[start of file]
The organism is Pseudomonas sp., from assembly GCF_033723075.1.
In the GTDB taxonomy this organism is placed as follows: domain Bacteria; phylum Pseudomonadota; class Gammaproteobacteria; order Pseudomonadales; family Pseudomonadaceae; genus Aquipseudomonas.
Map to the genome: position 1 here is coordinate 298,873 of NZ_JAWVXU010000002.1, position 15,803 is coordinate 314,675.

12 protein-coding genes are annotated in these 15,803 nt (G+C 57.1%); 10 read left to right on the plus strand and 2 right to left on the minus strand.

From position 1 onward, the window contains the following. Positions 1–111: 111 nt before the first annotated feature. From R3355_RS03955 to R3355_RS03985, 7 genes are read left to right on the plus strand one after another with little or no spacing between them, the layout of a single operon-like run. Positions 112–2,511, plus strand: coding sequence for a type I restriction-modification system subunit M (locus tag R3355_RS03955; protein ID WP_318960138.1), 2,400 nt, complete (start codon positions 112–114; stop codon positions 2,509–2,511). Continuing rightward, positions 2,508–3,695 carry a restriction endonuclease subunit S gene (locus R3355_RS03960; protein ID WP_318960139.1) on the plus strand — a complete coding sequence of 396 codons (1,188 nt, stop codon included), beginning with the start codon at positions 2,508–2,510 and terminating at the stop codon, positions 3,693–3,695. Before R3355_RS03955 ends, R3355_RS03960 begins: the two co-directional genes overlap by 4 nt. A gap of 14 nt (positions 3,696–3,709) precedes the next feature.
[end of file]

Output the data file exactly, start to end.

The organism is Pseudomonas sp., from assembly GCF_033723075.1.
In the GTDB taxonomy this organism is placed as follows: domain Bacteria; phylum Pseudomonadota; class Gammaproteobacteria; order Pseudomonadales; family Pseudomonadaceae; genus Aquipseudomonas.
Map to the genome: position 1 here is coordinate 298,873 of NZ_JAWVXU010000002.1, position 15,803 is coordinate 314,675.

12 protein-coding genes are annotated in these 15,803 nt (G+C 57.1%); 10 read left to right on the plus strand and 2 right to left on the minus strand.

From position 1 onward, the window contains the following. Positions 1–111: 111 nt before the first annotated feature. From R3355_RS03955 to R3355_RS03985, 7 genes are read left to right on the plus strand one after another with little or no spacing between them, the layout of a single operon-like run. Positions 112–2,511, plus strand: coding sequence for a type I restriction-modification system subunit M (locus tag R3355_RS03955; protein ID WP_318960138.1), 2,400 nt, complete (start codon positions 112–114; stop codon positions 2,509–2,511). Continuing rightward, positions 2,508–3,695 carry a restriction endonuclease subunit S gene (locus R3355_RS03960; protein ID WP_318960139.1) on the plus strand — a complete coding sequence of 396 codons (1,188 nt, stop codon included), beginning with the start codon at positions 2,508–2,510 and terminating at the stop codon, positions 3,693–3,695. Before R3355_RS03955 ends, R3355_RS03960 begins: the two co-directional genes overlap by 4 nt. A gap of 14 nt (positions 3,696–3,709) precedes the next feature.